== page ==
Learning economics is a difficult undertaking for students like myself. Unlike biology or mathematics, economics is not tangible or easy to visualize. Even its definition–the study of scarcity–leaves me puzzled about the nature of economics as a field of study.
However, Uber, a global ridehailing service, is an economics student’s saving grace. Uber’s market is an ideal for what we want the economy to look like. It has characteristics of a competitive market: low barriers for entry, many buyers and sellers, and somewhat homogenous services. Most importantly, the prices riders pay are a direct response to supply and demand. Uber is an excellent example with which to apply numerous economic terms and theories.
Take, for example, consumer surplus. According to Britannica, consumer surplus is “the difference between the price a consumer pays for an item, and the price he would be willing to pay rather than do without it.” It’s a number that has been impossible to estimate in the real world (unless you are a fan of the Infinite Universe theory) until now. Steven Levitt, an economist at the University of Chicago, was able to estimate a consumer surplus measurement using Uber’s data, which collects information about completed trips and those that were considered (user opened the app) but never taken.
On Freakonomics’ podcast from September 7, 2016, Levitt explains that even though Uber has an algorithm to come up with the ideal prices of surged rides, the company instead only multiplies the cost by tenths (1.1, 1.2, 1.3) for customer convenience. This series of minute discontinuities allows for the estimation of the price-sensitivity of Uber riders.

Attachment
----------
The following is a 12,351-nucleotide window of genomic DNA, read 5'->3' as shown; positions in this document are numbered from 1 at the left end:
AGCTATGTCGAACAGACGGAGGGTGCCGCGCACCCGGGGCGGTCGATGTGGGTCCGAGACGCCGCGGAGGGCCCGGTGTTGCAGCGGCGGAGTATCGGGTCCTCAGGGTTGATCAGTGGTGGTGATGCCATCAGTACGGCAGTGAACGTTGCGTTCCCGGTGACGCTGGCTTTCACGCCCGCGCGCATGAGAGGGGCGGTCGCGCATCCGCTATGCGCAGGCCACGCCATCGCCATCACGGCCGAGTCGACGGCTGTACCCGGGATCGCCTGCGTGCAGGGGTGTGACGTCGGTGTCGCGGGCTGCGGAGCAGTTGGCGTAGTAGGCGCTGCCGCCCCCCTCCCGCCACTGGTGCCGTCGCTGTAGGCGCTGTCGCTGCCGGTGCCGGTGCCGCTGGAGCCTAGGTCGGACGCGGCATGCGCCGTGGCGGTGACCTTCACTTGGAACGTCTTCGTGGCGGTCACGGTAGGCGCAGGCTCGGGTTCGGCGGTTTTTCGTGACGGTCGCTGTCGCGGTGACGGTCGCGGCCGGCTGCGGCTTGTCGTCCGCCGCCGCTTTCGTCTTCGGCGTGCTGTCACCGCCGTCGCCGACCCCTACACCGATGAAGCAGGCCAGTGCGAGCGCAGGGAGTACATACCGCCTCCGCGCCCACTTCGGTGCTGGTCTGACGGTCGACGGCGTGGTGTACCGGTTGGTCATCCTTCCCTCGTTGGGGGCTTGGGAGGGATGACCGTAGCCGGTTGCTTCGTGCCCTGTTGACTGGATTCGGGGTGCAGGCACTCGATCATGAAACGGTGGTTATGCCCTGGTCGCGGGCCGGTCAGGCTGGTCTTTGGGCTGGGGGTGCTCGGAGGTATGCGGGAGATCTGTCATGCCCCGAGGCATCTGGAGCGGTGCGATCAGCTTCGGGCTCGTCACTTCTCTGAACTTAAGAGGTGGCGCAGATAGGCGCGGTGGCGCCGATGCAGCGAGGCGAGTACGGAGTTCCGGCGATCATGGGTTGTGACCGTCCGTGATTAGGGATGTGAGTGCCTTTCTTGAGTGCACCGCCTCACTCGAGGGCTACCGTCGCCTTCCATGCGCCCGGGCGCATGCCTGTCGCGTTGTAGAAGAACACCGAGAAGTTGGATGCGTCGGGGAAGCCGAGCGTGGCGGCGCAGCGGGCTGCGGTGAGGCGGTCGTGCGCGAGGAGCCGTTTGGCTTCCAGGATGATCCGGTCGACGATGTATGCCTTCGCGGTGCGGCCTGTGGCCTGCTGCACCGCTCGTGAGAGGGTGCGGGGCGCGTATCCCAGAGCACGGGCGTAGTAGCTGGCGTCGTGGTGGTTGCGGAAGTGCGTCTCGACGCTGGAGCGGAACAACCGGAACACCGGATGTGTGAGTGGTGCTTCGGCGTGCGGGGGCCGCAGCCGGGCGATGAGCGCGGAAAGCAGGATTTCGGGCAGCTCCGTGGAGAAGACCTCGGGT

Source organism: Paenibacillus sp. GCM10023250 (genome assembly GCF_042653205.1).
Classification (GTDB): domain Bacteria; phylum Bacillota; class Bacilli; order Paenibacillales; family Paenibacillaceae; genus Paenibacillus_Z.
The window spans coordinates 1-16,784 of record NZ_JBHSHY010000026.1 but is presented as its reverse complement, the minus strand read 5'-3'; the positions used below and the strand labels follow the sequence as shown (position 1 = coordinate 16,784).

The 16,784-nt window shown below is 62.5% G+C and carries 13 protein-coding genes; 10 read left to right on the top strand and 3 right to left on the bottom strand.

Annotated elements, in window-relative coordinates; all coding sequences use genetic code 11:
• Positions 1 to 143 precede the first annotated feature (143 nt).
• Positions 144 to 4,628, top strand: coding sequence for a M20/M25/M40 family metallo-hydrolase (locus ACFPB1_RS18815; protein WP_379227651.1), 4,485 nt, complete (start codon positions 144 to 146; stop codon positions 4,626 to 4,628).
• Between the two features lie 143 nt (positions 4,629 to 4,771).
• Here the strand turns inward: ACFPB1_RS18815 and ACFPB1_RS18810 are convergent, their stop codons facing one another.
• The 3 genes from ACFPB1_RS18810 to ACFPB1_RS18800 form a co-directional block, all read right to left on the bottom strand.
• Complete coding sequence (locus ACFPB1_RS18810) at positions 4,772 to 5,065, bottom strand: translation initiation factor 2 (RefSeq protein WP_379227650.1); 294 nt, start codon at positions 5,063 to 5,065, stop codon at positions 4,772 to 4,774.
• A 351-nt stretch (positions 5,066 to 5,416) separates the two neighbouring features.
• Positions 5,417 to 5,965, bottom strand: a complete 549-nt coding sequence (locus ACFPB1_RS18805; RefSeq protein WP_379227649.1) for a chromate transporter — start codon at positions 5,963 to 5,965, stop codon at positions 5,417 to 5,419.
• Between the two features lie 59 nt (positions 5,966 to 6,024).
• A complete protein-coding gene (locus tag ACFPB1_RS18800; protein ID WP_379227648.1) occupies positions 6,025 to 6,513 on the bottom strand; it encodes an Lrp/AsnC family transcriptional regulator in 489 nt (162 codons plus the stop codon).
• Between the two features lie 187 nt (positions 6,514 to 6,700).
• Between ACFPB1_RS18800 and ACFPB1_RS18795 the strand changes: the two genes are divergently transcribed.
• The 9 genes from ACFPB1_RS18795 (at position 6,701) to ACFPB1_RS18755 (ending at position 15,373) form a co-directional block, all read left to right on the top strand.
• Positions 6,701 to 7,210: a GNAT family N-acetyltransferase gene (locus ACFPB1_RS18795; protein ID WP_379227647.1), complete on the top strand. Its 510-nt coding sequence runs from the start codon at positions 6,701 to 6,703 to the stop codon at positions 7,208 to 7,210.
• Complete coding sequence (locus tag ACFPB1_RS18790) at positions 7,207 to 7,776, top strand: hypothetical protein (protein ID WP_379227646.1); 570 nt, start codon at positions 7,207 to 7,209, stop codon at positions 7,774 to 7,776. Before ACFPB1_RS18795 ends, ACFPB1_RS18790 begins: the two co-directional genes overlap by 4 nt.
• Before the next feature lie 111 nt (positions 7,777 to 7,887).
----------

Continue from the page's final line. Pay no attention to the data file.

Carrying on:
Now, what is price sensitivity? In Greg Ip’s The Undercover Economist, he explains the concept: “when I raise the price, how much do my sales fall? And when I cut the price, how much do my sales rise?” So, it’s the extent to which the price of something affects if a person will buy it.
Levitt examined Uber’s database, of many similar consumers facing incrementally different prices to examine the price sensitivity of the riders (at what price will they leave the app instead of booking a ride). Levitt also used this data to estimate Uber’s consumer surplus. He extrapolated that in 2015, the consumer surplus in the United States was $7 Billion, which means that riders were willing to spend $11 Billion on rides, but in reality only paid $4 Billion.
The “Regression Discontinuity Analysis” that Levitt used to estimate consumer surplus can also be used to illustrate a real-life example of the demand curve. Britannica explains that the Demand Curve is a graph illustrating the relationship between price and quantity. The curve slopes downward from left to right because price and quantity are inversely related. It’s an artificial construct that economists use to examine real-world situations. But once again, Uber can be of assistance. Uber’s price surging data, all of the small jumps in price faced by similar consumers, can be added together to discover an instantaneous demand curve. When there is no surge, the price of rides is average and so is the amount of drivers. As an oversimplification it can be noted that demand is at equilibrium. When surges occur, prices go up and and the amount of drivers available declines, so demand is high.
Uber has been in the news a hundred times over for all of its scandals and controversies. But Uber deserves more positive press–it led me to pass my econ quiz!